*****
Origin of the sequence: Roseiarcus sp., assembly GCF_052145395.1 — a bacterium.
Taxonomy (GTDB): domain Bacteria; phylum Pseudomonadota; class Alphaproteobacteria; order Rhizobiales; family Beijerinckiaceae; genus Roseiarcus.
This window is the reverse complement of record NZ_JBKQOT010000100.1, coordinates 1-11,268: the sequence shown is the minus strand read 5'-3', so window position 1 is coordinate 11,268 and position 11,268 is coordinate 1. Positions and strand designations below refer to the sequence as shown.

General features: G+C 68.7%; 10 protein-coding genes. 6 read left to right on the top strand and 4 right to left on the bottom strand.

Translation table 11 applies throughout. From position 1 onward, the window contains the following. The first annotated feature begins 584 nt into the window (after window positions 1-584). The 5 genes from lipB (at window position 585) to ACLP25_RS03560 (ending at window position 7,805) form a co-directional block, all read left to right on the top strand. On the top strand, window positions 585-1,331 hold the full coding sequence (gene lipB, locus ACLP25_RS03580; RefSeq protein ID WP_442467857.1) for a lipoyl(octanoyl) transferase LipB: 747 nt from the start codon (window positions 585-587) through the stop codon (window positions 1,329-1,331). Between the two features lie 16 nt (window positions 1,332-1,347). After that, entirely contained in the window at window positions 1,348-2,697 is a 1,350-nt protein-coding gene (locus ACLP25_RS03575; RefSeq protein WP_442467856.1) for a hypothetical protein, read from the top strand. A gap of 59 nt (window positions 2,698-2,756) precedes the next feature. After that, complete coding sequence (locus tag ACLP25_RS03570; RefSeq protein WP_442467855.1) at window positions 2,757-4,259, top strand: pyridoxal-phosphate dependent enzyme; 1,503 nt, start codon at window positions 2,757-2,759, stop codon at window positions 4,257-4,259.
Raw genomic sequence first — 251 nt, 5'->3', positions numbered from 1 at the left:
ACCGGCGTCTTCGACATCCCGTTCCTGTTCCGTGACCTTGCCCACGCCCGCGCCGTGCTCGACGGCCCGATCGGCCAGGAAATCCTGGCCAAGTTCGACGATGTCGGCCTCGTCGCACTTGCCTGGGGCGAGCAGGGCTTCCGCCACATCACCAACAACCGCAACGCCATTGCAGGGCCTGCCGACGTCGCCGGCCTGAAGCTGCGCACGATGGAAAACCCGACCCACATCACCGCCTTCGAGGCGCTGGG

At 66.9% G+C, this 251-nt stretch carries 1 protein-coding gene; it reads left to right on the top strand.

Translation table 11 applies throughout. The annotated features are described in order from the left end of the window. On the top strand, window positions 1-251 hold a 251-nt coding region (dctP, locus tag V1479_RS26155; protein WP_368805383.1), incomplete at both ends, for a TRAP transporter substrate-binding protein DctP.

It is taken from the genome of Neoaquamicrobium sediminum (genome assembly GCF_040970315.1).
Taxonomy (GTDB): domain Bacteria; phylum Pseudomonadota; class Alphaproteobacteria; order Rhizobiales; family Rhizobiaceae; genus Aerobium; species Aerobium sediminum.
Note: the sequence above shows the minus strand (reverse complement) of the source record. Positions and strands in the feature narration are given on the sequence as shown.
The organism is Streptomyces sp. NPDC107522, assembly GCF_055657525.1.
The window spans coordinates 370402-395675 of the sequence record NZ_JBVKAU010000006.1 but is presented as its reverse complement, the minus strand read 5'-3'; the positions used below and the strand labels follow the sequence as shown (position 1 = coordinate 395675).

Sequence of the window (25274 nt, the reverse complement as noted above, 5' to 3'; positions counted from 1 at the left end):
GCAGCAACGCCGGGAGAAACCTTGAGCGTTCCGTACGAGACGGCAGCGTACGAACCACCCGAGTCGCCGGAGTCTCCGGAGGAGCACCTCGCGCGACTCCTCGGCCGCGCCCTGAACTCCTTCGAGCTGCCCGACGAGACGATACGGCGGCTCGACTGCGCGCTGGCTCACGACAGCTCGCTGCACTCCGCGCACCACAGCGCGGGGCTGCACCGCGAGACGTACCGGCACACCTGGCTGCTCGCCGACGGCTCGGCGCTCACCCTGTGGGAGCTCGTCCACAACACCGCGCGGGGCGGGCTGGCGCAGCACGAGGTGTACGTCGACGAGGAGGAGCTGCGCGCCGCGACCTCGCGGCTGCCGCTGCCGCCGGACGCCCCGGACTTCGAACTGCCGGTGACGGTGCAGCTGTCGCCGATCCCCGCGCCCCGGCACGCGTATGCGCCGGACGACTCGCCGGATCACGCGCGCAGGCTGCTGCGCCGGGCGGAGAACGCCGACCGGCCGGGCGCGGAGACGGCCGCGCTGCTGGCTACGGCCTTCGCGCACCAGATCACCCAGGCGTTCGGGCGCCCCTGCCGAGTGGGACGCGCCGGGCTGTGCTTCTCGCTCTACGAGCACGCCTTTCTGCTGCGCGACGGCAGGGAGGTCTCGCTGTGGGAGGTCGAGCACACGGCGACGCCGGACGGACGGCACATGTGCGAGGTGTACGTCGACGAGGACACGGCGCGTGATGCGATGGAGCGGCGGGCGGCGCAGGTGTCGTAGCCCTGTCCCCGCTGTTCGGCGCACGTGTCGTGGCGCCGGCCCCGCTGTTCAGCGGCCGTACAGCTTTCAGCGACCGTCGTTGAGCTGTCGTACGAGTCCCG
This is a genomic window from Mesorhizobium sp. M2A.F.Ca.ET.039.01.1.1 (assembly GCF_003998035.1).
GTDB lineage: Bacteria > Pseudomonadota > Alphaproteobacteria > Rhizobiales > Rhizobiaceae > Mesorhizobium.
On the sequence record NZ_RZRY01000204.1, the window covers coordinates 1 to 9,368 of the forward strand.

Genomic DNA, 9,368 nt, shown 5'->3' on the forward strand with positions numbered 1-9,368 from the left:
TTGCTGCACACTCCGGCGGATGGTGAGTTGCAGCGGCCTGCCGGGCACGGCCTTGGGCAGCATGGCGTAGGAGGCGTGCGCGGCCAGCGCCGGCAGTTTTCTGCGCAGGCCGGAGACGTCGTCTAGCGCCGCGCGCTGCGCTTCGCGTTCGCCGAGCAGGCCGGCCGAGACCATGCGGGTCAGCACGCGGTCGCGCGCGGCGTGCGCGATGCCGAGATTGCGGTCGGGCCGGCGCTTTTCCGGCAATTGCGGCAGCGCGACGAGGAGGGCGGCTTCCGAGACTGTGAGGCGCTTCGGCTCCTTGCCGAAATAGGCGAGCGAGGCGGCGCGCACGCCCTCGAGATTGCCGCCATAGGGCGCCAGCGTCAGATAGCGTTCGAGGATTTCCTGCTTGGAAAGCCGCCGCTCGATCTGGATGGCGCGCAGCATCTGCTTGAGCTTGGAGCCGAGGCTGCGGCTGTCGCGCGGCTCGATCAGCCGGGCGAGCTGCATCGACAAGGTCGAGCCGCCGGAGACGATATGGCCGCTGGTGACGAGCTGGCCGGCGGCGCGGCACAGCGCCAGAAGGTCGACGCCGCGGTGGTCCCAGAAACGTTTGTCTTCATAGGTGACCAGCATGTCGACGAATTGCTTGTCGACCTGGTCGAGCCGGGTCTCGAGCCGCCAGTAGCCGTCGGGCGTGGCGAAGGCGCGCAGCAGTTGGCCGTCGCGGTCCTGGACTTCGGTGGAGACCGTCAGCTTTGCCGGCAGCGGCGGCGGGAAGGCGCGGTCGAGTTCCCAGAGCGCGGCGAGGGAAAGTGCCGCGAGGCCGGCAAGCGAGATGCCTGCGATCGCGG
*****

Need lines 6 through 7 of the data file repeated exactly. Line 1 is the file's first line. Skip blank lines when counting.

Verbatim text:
Raw genomic sequence first — 251 nt, 5'->3', positions numbered from 1 at the left:
ACCGGCGTCTTCGACATCCCGTTCCTGTTCCGTGACCTTGCCCACGCCCGCGCCGTGCTCGACGGCCCGATCGGCCAGGAAATCCTGGCCAAGTTCGACGATGTCGGCCTCGTCGCACTTGCCTGGGGCGAGCAGGGCTTCCGCCACATCACCAACAACCGCAACGCCATTGCAGGGCCTGCCGACGTCGCCGGCCTGAAGCTGCGCACGATGGAAAACCCGACCCACATCACCGCCTTCGAGGCGCTGGG